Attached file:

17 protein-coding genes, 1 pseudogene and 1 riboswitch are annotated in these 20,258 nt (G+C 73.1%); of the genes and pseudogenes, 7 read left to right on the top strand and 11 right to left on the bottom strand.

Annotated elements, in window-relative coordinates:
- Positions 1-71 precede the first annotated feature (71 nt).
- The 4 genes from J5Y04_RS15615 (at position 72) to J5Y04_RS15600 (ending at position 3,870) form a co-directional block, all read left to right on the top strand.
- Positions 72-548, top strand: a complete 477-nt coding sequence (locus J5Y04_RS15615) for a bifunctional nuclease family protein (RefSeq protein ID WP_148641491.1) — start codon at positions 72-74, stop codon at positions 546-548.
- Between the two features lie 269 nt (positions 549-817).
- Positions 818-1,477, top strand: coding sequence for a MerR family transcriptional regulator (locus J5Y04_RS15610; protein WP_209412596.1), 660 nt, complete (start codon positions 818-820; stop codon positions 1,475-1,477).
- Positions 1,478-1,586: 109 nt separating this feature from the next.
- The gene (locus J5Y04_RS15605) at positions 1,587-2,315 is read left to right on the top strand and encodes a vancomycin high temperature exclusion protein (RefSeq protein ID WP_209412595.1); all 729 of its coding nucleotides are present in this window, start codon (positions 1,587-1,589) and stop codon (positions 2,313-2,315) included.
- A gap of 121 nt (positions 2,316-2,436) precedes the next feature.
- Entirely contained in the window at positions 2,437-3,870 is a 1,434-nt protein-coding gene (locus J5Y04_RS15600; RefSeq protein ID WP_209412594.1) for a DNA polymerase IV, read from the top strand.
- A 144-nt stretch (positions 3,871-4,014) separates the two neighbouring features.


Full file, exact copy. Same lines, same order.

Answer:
17 protein-coding genes, 1 pseudogene and 1 riboswitch are annotated in these 20,258 nt (G+C 73.1%); of the genes and pseudogenes, 7 read left to right on the top strand and 11 right to left on the bottom strand.

Annotated elements, in window-relative coordinates:
- Positions 1-71 precede the first annotated feature (71 nt).
- The 4 genes from J5Y04_RS15615 (at position 72) to J5Y04_RS15600 (ending at position 3,870) form a co-directional block, all read left to right on the top strand.
- Positions 72-548, top strand: a complete 477-nt coding sequence (locus J5Y04_RS15615) for a bifunctional nuclease family protein (RefSeq protein ID WP_148641491.1) — start codon at positions 72-74, stop codon at positions 546-548.
- Between the two features lie 269 nt (positions 549-817).
- Positions 818-1,477, top strand: coding sequence for a MerR family transcriptional regulator (locus J5Y04_RS15610; protein WP_209412596.1), 660 nt, complete (start codon positions 818-820; stop codon positions 1,475-1,477).
- Positions 1,478-1,586: 109 nt separating this feature from the next.
- The gene (locus J5Y04_RS15605) at positions 1,587-2,315 is read left to right on the top strand and encodes a vancomycin high temperature exclusion protein (RefSeq protein ID WP_209412595.1); all 729 of its coding nucleotides are present in this window, start codon (positions 1,587-1,589) and stop codon (positions 2,313-2,315) included.
- A gap of 121 nt (positions 2,316-2,436) precedes the next feature.
- Entirely contained in the window at positions 2,437-3,870 is a 1,434-nt protein-coding gene (locus J5Y04_RS15600; RefSeq protein ID WP_209412594.1) for a DNA polymerase IV, read from the top strand.
- A 144-nt stretch (positions 3,871-4,014) separates the two neighbouring features.